The intended message: The calf forgives you and wants only the requital of his love. Yes, you read that right. The calf forgives you.

    We like to imagine this on the back of the card:
    Muscles are red,
    Lung tissue is blue.
    Eat me up now
    And keep me with you.
    Please suggest your own (in)appropriate rhymes in our comments section.

    (Thanks to Dr. Mac for the referral. Image source.)

    Tuesday, February 12, 2008

    The Ecstasy of Anticipation

    The pig in blissful anticipation of the blessed First Bite is suicidefoodism's version of the pietà.

    Instead of Mary mourning the babe in her lap, we have pigs (each one a stand-in for the pig of pigs, Babe) savoring the food soon to be on their plates (or, as in the case of Vindiola's, the food that has already been served). And, we must add, savoring the food they are soon to be. And so, in the skilled hands of a suicidefoodist master, this anti-pietà is a celebration, not a vigil of despair.

    The pigs can't wait! Tongues out, flared nostrils sucking in the divine aroma of cooked pigs, perhaps raising a prayer of thanks to the cook, our pigs might appear to be not, suicidal, but merely… human.

    But no.

    It is our contention that they are not simply eating a burnt offering. They are transforming themselves into superofferings! Just as the predator, through eating its prey, concentrates environmental pollutants in its fatty tissues, so our pig-eating pigs concentrate the sanctity of the sacrifice!

    (Clockwise from top left: Mary-Jean's Southern Homestyle Bar-B-Que Sauce, John's Roast Pork, Vindiola's Smoke-A-Licious BBQ, Sau Guad [image source, referred by Dr. Elaine].)

    Sunday, February 10, 2008

    Smoke Break BBQ

    Have you ever laid eyes on a pig so "relaxed"? A pig so at ease with the horrifying inevitability that awaits him?

    We can't know for certain what is in his "cigar," but we can guess. Perhaps something to take the edge off? Something to blur the thoughts—the very psychological categories and distinctions that cause anxiety and fear? (Distinctions like prey/predator and alive/dead.)

    Whether his substance use (abuse?) is the cause or the consequence of his desire to die, we also can't know for certain. Such mystery! Fitting that, attendant to matters of life and death, we find, always, mystery.

    (Image source.)

    Addendum: With an image as compelling as this one, is it any wonder that it has been adapted to a wide range of messages, from the implicit to the explicit? From "I am here supporting your decision to eat dead pigs" to "Please announce your preference for eating dead pigs." Such a diversity of thought and opinion! Suicidefoodism is, indeed, a big tent.

    (Source of "oink" image.)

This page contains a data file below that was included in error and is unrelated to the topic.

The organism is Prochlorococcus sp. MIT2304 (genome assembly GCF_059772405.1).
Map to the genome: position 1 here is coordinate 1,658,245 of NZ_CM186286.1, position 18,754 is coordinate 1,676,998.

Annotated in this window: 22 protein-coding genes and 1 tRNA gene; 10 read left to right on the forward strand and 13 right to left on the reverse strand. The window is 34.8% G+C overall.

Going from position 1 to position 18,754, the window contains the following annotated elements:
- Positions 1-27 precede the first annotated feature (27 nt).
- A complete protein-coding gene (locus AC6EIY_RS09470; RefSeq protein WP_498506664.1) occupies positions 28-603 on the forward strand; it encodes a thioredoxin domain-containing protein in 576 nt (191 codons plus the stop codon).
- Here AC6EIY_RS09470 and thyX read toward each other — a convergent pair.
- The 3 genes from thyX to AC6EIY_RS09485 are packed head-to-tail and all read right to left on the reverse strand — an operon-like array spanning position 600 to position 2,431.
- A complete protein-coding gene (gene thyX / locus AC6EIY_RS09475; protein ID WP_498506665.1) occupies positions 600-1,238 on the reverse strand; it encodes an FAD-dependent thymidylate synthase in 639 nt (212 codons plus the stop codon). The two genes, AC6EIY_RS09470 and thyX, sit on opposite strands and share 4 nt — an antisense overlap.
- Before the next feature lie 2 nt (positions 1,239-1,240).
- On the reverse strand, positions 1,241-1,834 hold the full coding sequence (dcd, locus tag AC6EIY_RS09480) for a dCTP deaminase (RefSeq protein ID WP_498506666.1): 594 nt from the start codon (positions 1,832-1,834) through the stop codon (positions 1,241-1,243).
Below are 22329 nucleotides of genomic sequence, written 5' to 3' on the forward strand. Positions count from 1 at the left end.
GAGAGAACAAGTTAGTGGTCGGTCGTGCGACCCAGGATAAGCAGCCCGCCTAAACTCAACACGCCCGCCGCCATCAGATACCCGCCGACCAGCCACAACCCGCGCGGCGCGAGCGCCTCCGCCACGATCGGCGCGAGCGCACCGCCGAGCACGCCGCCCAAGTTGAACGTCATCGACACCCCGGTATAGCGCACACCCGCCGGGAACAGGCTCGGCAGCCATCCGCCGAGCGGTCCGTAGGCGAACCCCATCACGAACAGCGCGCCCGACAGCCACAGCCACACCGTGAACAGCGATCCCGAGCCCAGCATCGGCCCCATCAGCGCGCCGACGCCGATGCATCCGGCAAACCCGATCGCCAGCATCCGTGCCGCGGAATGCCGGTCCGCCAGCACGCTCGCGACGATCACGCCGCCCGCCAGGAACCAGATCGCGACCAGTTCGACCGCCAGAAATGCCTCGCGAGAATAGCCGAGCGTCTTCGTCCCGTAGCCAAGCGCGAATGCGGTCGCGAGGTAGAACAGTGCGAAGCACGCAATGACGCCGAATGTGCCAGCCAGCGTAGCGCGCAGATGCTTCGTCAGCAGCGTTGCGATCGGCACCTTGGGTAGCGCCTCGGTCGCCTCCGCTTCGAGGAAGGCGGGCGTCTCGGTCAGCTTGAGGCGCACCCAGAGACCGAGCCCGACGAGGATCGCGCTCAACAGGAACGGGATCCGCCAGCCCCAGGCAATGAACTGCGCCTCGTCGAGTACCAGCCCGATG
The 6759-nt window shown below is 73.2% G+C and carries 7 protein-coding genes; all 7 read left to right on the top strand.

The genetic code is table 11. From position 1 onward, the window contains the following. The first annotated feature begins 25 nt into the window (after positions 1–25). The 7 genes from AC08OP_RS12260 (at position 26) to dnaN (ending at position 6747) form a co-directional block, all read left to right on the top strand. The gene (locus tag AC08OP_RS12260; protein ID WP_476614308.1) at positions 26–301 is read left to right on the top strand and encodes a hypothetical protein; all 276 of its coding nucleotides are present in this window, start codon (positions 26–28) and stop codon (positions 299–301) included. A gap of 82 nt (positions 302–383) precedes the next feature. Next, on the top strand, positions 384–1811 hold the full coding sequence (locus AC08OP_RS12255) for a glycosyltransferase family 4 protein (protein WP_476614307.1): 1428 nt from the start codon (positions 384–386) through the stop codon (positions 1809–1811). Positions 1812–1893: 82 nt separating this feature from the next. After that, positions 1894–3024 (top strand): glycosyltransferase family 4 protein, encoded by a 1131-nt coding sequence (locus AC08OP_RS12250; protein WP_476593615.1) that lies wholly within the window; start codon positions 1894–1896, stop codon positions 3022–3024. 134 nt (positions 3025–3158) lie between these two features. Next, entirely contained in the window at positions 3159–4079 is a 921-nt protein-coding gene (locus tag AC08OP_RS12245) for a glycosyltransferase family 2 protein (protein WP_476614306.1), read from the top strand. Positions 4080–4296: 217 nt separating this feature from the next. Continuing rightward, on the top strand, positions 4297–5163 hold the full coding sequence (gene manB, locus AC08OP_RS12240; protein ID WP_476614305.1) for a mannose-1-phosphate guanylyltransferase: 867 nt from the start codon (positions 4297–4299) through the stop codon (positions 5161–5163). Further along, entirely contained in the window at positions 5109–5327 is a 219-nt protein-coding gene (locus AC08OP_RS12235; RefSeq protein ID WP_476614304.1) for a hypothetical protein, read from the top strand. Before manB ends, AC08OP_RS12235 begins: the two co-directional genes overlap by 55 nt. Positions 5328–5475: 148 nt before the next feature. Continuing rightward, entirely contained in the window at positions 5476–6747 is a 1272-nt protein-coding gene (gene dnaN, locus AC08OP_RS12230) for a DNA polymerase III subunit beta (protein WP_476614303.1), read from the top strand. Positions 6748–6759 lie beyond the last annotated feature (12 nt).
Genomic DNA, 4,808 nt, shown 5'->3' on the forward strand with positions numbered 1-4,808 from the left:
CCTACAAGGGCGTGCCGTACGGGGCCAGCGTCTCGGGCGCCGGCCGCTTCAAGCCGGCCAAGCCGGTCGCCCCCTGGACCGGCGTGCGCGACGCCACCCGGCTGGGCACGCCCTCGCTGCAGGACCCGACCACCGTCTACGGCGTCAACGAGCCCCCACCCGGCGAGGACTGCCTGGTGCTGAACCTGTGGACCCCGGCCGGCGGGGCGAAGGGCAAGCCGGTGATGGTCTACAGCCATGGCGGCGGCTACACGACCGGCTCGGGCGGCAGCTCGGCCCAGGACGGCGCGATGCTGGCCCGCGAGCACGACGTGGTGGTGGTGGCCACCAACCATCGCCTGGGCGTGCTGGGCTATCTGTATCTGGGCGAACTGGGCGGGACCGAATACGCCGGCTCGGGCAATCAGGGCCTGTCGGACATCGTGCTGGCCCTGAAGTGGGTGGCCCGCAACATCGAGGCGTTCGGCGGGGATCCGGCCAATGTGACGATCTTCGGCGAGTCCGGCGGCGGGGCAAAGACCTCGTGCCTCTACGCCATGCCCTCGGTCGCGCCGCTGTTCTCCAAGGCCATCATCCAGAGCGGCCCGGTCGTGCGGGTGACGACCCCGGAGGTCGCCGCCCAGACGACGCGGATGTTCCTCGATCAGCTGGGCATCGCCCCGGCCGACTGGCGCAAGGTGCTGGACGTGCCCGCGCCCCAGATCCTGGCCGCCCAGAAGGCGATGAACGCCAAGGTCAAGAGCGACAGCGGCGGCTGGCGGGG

Friday, February 8, 2008


    I, Cow, being of sound mind and body… Or, you know. Close enough. Lemme start again.

    I, Cow, do hereby declare that, um…

    I'm sorry. I'm having trouble concentrating. I'm just excited, you know? Today is the big day! I'm finally going to make something of myself: food!

    Okay, okay, this is serious. This is serious stuff. Okay.

    I, Cow, do hereby declare that when I am at last freed from the burden of being, you know, alive, I have certain demands. For after, you know?

    Am I making any sense? Do you need to edit that part out?

    Okay, so here are the demands.

    Demand #1: I would like the people who slaughter me to make insensitive jokes and hold my head up like a puppet and make it talk. With funny voices, you know?

    Demand #2: Once I'm dead and drained, I would like people to say "Moo!" to me, as though they're talking to me. And then laugh.

    Demand #3: This one's the most important. I would like whoever eats me in burger form to drink a particular brand of soft drink shortly afterward.

    That's all. That's all I got. This makes sense, right? I mean, you must meet a lot of weirdos in your job, right? But this is perfectly reasonable, right?

    (Thanks to Dr. Lise for the referral.)

    Wednesday, February 6, 2008

    Sir Loin and the Omaha Beef

    What happens when a suicidal animal with a theatrical streak finds himself jobless and locked out of the storied Nebraska stockyards? He sews himself a costume and puts on a show!

    Calling himself Sir Loin (groan), our star steer fires up the crowds at home games of the Omaha Beef (groan) indoor football franchise.

    With his showmanship, he manages to turn the sport into one big party! It's a celebration of himself as a succulent, edible god!

    The form-fitting outfit! The almost simian leer! Sir Loin (groan) is a role model for depraved "food" animals everywhere. Nothing can get in his way. Not his shockingly low self-esteem, not his status as a third-class citizen, nothing.

    (Could the composition of this shot possibly be coincidental? The sculpted physique—more than a thousand beefy pounds of American meat on the hoof—marching before the Burger King sun!)

    As an aside, this is the most extreme example of Ironic Aggressor Sublimation we have ever seen. (Please! No more!) Compare "Omaha Beef" with a superficially similar professional sports outfit, the Chicago Bulls. Yes, in both, a bull or steer is the mascot, but while the Beef emphasize their victim status (indeed, their very food-ness), the Bulls' name stands for power and virility.

    Even within the Beef's league—and its Billings Outlaws, its River City Rage, and its Wichita Wild—the Beef stand alone as passive patsies.

    And it's not just the team and their shameless Sir Loin (groan). No, it's the Omaha Prime (groan) dancers, the Rump Roasters (groan) and Meatheads (groan) fan groups, the Meat Wagon (groan) bus trips, and the Meat Wrapper (groan) newsletter. The entire enterprise is a fantasy of suicidefoodism!

    (Image source.)